Greek wrestling was the most popular organized sport in Ancient Greece. A point was scored when one player touched the ground with his back, hip, shoulder, or tapped out due to a submission-hold or was forced out of the wrestling-area. Three points had to be scored to win the match.
The Greeks liked their boys young. It was as adolescents that males were found attractive by other men. A boy’s sexual allure began to diminish the moment he started to grow facial and body hair and this short window of attractiveness perhaps explains the ecstatic reception that poster-boy youths like Charmides received. According to Plato, everyone at the wrestling school gazes at Charmides “as if he were a statue” and Socrates himself “catches fire” when he sees him...
A wrestler lifts his opponent off the ground, holding him firmly in his grasp, in this 6-inch-tall, second-century B.C.E. bronze statuette discovered in Alexandria, Egypt. The philosopher Plato (427-347 B.C.E.) encouraged Athens’s youth to wrestle, and the historian Plutarch (c. 46-120 C.E.), in his Quaestiones conviviales, calls wrestling “the most technical and the trickiest” of sports. A Greek wrestling manual, dating to the first or second century C.E.,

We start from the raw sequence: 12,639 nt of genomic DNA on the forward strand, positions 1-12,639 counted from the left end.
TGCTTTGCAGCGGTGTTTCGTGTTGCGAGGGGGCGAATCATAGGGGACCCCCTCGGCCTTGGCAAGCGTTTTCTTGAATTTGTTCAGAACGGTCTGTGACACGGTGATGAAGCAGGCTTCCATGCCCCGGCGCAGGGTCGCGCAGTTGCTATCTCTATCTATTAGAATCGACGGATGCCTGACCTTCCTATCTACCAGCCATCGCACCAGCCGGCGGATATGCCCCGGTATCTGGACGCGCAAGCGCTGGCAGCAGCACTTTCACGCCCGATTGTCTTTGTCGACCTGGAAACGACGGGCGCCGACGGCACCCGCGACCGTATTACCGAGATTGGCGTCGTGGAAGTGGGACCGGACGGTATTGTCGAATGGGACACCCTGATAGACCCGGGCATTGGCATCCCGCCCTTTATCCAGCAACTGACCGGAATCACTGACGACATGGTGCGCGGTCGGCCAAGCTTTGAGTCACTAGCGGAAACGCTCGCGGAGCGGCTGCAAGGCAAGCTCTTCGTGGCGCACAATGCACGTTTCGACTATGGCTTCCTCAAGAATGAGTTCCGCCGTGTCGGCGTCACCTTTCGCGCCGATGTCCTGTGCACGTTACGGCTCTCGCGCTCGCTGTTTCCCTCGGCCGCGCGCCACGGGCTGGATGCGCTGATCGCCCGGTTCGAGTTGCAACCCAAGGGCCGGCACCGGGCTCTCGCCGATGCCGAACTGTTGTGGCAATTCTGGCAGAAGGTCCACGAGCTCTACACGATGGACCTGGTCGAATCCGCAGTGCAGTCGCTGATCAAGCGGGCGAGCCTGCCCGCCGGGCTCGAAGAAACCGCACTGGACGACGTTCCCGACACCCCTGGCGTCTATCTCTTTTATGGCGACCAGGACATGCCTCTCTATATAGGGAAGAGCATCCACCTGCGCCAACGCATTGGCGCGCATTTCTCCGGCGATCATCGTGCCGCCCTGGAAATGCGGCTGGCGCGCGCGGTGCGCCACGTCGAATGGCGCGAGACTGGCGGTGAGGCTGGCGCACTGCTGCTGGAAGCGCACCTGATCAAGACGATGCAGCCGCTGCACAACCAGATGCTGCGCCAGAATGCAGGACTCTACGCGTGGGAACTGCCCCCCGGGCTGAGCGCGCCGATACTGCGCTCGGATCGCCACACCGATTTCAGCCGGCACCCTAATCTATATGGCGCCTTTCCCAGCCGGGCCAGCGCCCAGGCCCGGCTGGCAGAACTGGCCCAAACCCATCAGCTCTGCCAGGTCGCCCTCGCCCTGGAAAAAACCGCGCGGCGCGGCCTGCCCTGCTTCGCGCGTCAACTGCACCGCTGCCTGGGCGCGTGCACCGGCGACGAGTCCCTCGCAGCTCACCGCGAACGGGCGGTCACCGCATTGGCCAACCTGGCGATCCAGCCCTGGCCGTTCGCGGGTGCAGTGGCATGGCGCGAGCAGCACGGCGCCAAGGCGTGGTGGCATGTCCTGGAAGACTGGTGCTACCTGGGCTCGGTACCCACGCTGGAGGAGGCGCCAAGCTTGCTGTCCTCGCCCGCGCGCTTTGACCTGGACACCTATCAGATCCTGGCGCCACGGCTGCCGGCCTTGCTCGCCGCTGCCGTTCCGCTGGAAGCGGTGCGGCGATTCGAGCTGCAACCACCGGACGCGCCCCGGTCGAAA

Greek Wrestling Credit: Photo courtesy Walters Art Museum, through Wikimedia, CC Attribution Share-Alike 3.0 Unported Flavillianus also excelled at wrestling. Unlike modern-day versions of the sport, the goal wasn't to pin your opponent but simply to throw him onto the ground. Whoever threw their opponent three times first won the contest. Shown here, a solid-cast bronze artifact from the second century B.C.